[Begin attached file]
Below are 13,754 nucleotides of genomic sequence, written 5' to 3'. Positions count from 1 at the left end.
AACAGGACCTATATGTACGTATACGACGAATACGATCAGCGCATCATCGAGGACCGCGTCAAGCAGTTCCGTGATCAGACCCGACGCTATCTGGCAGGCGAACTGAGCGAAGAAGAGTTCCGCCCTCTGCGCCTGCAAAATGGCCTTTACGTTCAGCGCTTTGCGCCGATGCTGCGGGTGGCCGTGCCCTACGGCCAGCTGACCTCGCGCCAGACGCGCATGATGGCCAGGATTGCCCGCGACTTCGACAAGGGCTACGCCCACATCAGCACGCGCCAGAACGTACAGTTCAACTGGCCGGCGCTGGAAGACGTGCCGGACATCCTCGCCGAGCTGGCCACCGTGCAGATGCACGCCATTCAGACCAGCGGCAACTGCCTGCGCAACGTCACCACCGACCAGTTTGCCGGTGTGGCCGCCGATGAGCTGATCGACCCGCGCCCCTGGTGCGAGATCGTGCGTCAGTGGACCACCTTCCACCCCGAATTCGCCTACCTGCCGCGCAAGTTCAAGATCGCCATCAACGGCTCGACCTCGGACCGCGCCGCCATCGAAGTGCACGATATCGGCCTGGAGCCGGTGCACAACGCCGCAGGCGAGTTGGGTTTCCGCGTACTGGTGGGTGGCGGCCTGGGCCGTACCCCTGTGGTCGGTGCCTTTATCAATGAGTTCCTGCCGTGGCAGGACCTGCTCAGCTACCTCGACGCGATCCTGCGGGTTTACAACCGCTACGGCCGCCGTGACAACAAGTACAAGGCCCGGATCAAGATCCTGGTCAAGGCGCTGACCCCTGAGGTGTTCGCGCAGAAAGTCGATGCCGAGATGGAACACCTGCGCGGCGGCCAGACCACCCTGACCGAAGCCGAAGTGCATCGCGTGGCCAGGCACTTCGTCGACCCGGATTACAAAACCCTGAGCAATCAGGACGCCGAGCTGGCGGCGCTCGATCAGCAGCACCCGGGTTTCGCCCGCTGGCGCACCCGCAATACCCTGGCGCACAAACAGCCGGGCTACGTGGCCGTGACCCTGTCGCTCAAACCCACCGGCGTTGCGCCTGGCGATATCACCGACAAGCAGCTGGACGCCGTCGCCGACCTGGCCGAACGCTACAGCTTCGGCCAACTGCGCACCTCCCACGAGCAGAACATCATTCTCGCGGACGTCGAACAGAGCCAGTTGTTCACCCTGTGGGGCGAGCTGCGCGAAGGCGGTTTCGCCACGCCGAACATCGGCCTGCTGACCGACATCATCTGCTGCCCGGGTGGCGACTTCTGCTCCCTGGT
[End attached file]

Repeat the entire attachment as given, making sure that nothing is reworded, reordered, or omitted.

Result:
Below are 13,754 nucleotides of genomic sequence, written 5' to 3'. Positions count from 1 at the left end.
AACAGGACCTATATGTACGTATACGACGAATACGATCAGCGCATCATCGAGGACCGCGTCAAGCAGTTCCGTGATCAGACCCGACGCTATCTGGCAGGCGAACTGAGCGAAGAAGAGTTCCGCCCTCTGCGCCTGCAAAATGGCCTTTACGTTCAGCGCTTTGCGCCGATGCTGCGGGTGGCCGTGCCCTACGGCCAGCTGACCTCGCGCCAGACGCGCATGATGGCCAGGATTGCCCGCGACTTCGACAAGGGCTACGCCCACATCAGCACGCGCCAGAACGTACAGTTCAACTGGCCGGCGCTGGAAGACGTGCCGGACATCCTCGCCGAGCTGGCCACCGTGCAGATGCACGCCATTCAGACCAGCGGCAACTGCCTGCGCAACGTCACCACCGACCAGTTTGCCGGTGTGGCCGCCGATGAGCTGATCGACCCGCGCCCCTGGTGCGAGATCGTGCGTCAGTGGACCACCTTCCACCCCGAATTCGCCTACCTGCCGCGCAAGTTCAAGATCGCCATCAACGGCTCGACCTCGGACCGCGCCGCCATCGAAGTGCACGATATCGGCCTGGAGCCGGTGCACAACGCCGCAGGCGAGTTGGGTTTCCGCGTACTGGTGGGTGGCGGCCTGGGCCGTACCCCTGTGGTCGGTGCCTTTATCAATGAGTTCCTGCCGTGGCAGGACCTGCTCAGCTACCTCGACGCGATCCTGCGGGTTTACAACCGCTACGGCCGCCGTGACAACAAGTACAAGGCCCGGATCAAGATCCTGGTCAAGGCGCTGACCCCTGAGGTGTTCGCGCAGAAAGTCGATGCCGAGATGGAACACCTGCGCGGCGGCCAGACCACCCTGACCGAAGCCGAAGTGCATCGCGTGGCCAGGCACTTCGTCGACCCGGATTACAAAACCCTGAGCAATCAGGACGCCGAGCTGGCGGCGCTCGATCAGCAGCACCCGGGTTTCGCCCGCTGGCGCACCCGCAATACCCTGGCGCACAAACAGCCGGGCTACGTGGCCGTGACCCTGTCGCTCAAACCCACCGGCGTTGCGCCTGGCGATATCACCGACAAGCAGCTGGACGCCGTCGCCGACCTGGCCGAACGCTACAGCTTCGGCCAACTGCGCACCTCCCACGAGCAGAACATCATTCTCGCGGACGTCGAACAGAGCCAGTTGTTCACCCTGTGGGGCGAGCTGCGCGAAGGCGGTTTCGCCACGCCGAACATCGGCCTGCTGACCGACATCATCTGCTGCCCGGGTGGCGACTTCTGCTCCCTGGT